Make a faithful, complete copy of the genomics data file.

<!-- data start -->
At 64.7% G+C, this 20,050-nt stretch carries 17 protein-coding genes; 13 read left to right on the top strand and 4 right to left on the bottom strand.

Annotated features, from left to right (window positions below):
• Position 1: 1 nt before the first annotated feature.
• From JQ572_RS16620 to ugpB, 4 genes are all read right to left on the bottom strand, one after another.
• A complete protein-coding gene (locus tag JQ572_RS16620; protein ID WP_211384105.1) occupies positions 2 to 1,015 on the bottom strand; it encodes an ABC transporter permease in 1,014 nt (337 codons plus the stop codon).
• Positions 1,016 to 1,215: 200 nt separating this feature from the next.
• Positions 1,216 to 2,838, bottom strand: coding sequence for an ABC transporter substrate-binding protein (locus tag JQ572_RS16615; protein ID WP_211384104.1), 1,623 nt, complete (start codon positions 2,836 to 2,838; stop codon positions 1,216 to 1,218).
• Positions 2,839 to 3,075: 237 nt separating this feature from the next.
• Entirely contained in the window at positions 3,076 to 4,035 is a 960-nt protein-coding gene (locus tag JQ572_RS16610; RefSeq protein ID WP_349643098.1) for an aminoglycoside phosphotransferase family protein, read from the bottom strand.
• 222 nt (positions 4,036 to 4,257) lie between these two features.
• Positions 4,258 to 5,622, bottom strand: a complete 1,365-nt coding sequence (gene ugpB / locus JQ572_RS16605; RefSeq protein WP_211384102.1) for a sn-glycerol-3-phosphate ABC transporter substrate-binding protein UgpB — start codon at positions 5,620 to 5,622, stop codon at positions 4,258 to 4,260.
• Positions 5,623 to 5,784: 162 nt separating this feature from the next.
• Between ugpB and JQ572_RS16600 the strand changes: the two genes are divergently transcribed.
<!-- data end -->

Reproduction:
At 64.7% G+C, this 20,050-nt stretch carries 17 protein-coding genes; 13 read left to right on the top strand and 4 right to left on the bottom strand.

Annotated features, from left to right (window positions below):
• Position 1: 1 nt before the first annotated feature.
• From JQ572_RS16620 to ugpB, 4 genes are all read right to left on the bottom strand, one after another.
• A complete protein-coding gene (locus tag JQ572_RS16620; protein ID WP_211384105.1) occupies positions 2 to 1,015 on the bottom strand; it encodes an ABC transporter permease in 1,014 nt (337 codons plus the stop codon).
• Positions 1,016 to 1,215: 200 nt separating this feature from the next.
• Positions 1,216 to 2,838, bottom strand: coding sequence for an ABC transporter substrate-binding protein (locus tag JQ572_RS16615; protein ID WP_211384104.1), 1,623 nt, complete (start codon positions 2,836 to 2,838; stop codon positions 1,216 to 1,218).
• Positions 2,839 to 3,075: 237 nt separating this feature from the next.
• Entirely contained in the window at positions 3,076 to 4,035 is a 960-nt protein-coding gene (locus tag JQ572_RS16610; RefSeq protein ID WP_349643098.1) for an aminoglycoside phosphotransferase family protein, read from the bottom strand.
• 222 nt (positions 4,036 to 4,257) lie between these two features.
• Positions 4,258 to 5,622, bottom strand: a complete 1,365-nt coding sequence (gene ugpB / locus JQ572_RS16605; RefSeq protein WP_211384102.1) for a sn-glycerol-3-phosphate ABC transporter substrate-binding protein UgpB — start codon at positions 5,620 to 5,622, stop codon at positions 4,258 to 4,260.
• Positions 5,623 to 5,784: 162 nt separating this feature from the next.
• Between ugpB and JQ572_RS16600 the strand changes: the two genes are divergently transcribed.